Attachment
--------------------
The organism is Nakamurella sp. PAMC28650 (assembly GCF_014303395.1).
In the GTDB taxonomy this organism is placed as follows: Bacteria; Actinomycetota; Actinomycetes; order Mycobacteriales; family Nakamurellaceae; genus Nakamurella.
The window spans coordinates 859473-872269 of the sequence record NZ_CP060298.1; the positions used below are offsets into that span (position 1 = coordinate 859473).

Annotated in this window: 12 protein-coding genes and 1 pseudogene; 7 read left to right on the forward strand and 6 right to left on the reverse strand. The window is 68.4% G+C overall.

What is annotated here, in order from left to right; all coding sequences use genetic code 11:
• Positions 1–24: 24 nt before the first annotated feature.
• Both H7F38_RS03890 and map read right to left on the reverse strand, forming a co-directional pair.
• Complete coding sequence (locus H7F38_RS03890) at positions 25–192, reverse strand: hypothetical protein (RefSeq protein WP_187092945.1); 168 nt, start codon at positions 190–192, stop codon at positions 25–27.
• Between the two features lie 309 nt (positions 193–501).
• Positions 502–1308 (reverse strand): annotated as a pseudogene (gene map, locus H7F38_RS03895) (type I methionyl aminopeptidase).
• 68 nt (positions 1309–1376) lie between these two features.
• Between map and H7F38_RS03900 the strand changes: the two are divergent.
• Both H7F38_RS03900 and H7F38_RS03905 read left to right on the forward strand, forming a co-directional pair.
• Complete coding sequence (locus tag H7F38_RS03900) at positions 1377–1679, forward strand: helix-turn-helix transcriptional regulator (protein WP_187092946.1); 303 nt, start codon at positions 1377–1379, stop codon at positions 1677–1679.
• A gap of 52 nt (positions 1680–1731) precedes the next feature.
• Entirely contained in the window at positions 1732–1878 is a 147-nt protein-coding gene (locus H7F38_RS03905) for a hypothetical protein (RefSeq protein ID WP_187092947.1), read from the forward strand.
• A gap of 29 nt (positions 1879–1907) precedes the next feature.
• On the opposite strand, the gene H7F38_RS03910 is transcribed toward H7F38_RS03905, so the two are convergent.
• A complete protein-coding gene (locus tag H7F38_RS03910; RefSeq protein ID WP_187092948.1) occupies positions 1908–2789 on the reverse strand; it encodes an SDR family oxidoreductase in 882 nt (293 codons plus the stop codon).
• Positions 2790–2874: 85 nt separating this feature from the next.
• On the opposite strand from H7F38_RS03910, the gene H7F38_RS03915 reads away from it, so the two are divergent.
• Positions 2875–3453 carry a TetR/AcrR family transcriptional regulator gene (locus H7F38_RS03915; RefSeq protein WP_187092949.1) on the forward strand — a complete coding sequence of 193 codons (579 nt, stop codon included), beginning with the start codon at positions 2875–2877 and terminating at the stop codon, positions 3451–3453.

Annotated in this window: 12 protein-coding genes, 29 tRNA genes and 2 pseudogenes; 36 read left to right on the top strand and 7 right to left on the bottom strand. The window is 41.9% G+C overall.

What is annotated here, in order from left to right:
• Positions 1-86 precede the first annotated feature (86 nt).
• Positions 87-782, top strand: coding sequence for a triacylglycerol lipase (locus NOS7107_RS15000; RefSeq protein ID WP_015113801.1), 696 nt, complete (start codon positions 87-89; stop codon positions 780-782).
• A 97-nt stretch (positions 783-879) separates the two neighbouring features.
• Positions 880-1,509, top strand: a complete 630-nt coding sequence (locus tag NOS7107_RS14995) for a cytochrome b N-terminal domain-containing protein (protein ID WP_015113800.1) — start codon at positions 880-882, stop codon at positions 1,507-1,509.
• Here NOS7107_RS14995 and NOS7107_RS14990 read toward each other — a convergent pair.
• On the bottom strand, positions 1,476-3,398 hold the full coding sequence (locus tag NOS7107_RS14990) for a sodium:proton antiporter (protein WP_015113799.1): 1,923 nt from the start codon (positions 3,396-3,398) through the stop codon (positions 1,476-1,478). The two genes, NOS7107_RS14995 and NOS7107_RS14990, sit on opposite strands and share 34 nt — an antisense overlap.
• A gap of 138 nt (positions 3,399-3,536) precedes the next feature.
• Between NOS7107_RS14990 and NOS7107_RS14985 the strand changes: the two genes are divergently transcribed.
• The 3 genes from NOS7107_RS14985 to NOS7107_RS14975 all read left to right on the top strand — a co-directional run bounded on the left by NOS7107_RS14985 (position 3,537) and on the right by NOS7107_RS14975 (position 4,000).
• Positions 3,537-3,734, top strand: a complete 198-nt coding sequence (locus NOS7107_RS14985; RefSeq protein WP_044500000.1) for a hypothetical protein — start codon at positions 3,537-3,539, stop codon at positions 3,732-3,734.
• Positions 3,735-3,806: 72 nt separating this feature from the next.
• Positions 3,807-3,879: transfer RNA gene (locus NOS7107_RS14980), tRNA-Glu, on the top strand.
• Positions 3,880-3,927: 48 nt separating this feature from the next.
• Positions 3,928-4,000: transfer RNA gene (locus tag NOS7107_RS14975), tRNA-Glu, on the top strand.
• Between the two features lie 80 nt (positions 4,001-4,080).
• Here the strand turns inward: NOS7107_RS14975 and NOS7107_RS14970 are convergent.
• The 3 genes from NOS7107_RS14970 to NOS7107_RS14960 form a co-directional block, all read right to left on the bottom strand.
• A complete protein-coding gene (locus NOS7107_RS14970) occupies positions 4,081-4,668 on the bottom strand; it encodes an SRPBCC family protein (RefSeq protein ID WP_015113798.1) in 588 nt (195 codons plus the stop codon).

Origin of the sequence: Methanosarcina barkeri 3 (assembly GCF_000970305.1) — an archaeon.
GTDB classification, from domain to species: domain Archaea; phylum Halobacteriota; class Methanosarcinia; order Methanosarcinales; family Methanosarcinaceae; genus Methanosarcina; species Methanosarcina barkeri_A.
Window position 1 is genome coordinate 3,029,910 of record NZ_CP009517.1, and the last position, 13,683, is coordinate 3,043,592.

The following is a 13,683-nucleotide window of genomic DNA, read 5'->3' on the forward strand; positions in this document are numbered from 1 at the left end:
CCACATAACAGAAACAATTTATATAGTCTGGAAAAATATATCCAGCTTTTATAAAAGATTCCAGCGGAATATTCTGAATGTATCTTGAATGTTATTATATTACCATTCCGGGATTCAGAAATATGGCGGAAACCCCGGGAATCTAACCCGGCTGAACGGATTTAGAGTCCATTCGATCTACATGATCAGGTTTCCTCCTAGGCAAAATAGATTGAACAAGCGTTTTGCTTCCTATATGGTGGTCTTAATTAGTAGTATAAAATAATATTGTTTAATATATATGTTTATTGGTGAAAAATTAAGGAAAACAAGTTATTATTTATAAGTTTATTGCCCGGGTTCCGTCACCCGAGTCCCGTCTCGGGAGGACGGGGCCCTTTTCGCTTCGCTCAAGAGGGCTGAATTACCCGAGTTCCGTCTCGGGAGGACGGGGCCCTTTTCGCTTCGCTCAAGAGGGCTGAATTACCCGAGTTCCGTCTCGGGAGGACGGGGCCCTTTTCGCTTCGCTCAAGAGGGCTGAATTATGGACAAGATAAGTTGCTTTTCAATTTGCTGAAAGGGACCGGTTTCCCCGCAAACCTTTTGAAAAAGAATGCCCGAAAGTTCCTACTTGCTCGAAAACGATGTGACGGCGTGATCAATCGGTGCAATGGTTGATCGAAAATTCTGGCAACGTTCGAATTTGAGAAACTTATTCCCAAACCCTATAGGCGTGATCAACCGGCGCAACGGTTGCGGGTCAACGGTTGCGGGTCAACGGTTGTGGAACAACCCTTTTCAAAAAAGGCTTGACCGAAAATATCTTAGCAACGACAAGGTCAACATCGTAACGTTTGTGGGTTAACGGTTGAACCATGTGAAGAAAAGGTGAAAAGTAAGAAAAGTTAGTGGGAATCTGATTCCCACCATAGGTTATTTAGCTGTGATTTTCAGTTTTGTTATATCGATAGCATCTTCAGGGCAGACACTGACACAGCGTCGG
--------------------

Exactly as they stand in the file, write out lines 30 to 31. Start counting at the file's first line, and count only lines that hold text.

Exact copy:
• On the bottom strand, positions 1,476-3,398 hold the full coding sequence (locus tag NOS7107_RS14990) for a sodium:proton antiporter (protein WP_015113799.1): 1,923 nt from the start codon (positions 3,396-3,398) through the stop codon (positions 1,476-1,478). The two genes, NOS7107_RS14995 and NOS7107_RS14990, sit on opposite strands and share 34 nt — an antisense overlap.
• A gap of 138 nt (positions 3,399-3,536) precedes the next feature.